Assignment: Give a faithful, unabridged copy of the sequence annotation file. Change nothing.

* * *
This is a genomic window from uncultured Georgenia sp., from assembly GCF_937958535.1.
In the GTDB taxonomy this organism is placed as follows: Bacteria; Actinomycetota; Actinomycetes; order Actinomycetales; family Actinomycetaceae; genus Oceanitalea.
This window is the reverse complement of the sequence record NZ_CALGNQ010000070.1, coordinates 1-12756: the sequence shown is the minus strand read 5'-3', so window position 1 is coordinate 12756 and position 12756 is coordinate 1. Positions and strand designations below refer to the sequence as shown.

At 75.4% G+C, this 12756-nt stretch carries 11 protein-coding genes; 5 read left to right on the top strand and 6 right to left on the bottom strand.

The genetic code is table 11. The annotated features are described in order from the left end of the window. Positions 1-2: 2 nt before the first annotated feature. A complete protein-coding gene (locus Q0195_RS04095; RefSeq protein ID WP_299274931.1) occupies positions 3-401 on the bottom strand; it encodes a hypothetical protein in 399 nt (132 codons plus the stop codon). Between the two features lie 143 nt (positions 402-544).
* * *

This is a genomic window from uncultured Georgenia sp., from assembly GCF_937958535.1.
In the GTDB taxonomy this organism is placed as follows: Bacteria; Actinomycetota; Actinomycetes; order Actinomycetales; family Actinomycetaceae; genus Oceanitalea.
This window is the reverse complement of the sequence record NZ_CALGNQ010000070.1, coordinates 1-12756: the sequence shown is the minus strand read 5'-3', so window position 1 is coordinate 12756 and position 12756 is coordinate 1. Positions and strand designations below refer to the sequence as shown.

At 75.4% G+C, this 12756-nt stretch carries 11 protein-coding genes; 5 read left to right on the top strand and 6 right to left on the bottom strand.

The genetic code is table 11. The annotated features are described in order from the left end of the window. Positions 1-2: 2 nt before the first annotated feature. A complete protein-coding gene (locus Q0195_RS04095; RefSeq protein ID WP_299274931.1) occupies positions 3-401 on the bottom strand; it encodes a hypothetical protein in 399 nt (132 codons plus the stop codon). Between the two features lie 143 nt (positions 402-544).